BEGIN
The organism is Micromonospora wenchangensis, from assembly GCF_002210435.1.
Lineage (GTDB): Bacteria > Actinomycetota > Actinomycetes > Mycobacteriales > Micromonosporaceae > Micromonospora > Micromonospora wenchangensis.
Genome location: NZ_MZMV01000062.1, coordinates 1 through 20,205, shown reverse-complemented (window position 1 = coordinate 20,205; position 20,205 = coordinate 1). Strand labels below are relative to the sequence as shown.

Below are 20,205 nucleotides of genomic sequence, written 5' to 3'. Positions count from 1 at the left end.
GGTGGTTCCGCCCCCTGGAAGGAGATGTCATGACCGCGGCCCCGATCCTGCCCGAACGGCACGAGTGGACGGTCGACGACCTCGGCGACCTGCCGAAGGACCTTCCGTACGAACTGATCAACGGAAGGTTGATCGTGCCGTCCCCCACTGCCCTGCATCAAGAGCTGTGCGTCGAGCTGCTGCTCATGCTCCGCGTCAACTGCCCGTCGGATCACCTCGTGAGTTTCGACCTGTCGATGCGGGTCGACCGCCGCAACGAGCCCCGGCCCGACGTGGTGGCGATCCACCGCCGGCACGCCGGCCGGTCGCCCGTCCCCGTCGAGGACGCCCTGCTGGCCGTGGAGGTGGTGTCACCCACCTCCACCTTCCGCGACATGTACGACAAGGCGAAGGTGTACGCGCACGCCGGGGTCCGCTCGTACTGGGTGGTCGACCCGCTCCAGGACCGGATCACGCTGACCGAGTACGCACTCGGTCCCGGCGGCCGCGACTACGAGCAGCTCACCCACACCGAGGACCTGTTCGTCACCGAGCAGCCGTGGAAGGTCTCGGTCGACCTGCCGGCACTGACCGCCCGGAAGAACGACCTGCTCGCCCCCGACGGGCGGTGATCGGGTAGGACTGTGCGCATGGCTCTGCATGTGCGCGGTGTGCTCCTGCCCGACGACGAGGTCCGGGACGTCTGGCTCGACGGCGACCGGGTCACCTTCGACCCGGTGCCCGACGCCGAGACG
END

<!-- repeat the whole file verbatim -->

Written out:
The organism is Micromonospora wenchangensis, from assembly GCF_002210435.1.
Lineage (GTDB): Bacteria > Actinomycetota > Actinomycetes > Mycobacteriales > Micromonosporaceae > Micromonospora > Micromonospora wenchangensis.
Genome location: NZ_MZMV01000062.1, coordinates 1 through 20,205, shown reverse-complemented (window position 1 = coordinate 20,205; position 20,205 = coordinate 1). Strand labels below are relative to the sequence as shown.

Below are 20,205 nucleotides of genomic sequence, written 5' to 3'. Positions count from 1 at the left end.
GGTGGTTCCGCCCCCTGGAAGGAGATGTCATGACCGCGGCCCCGATCCTGCCCGAACGGCACGAGTGGACGGTCGACGACCTCGGCGACCTGCCGAAGGACCTTCCGTACGAACTGATCAACGGAAGGTTGATCGTGCCGTCCCCCACTGCCCTGCATCAAGAGCTGTGCGTCGAGCTGCTGCTCATGCTCCGCGTCAACTGCCCGTCGGATCACCTCGTGAGTTTCGACCTGTCGATGCGGGTCGACCGCCGCAACGAGCCCCGGCCCGACGTGGTGGCGATCCACCGCCGGCACGCCGGCCGGTCGCCCGTCCCCGTCGAGGACGCCCTGCTGGCCGTGGAGGTGGTGTCACCCACCTCCACCTTCCGCGACATGTACGACAAGGCGAAGGTGTACGCGCACGCCGGGGTCCGCTCGTACTGGGTGGTCGACCCGCTCCAGGACCGGATCACGCTGACCGAGTACGCACTCGGTCCCGGCGGCCGCGACTACGAGCAGCTCACCCACACCGAGGACCTGTTCGTCACCGAGCAGCCGTGGAAGGTCTCGGTCGACCTGCCGGCACTGACCGCCCGGAAGAACGACCTGCTCGCCCCCGACGGGCGGTGATCGGGTAGGACTGTGCGCATGGCTCTGCATGTGCGCGGTGTGCTCCTGCCCGACGACGAGGTCCGGGACGTCTGGCTCGACGGCGACCGGGTCACCTTCGACCCGGTGCCCGACGCCGAGACG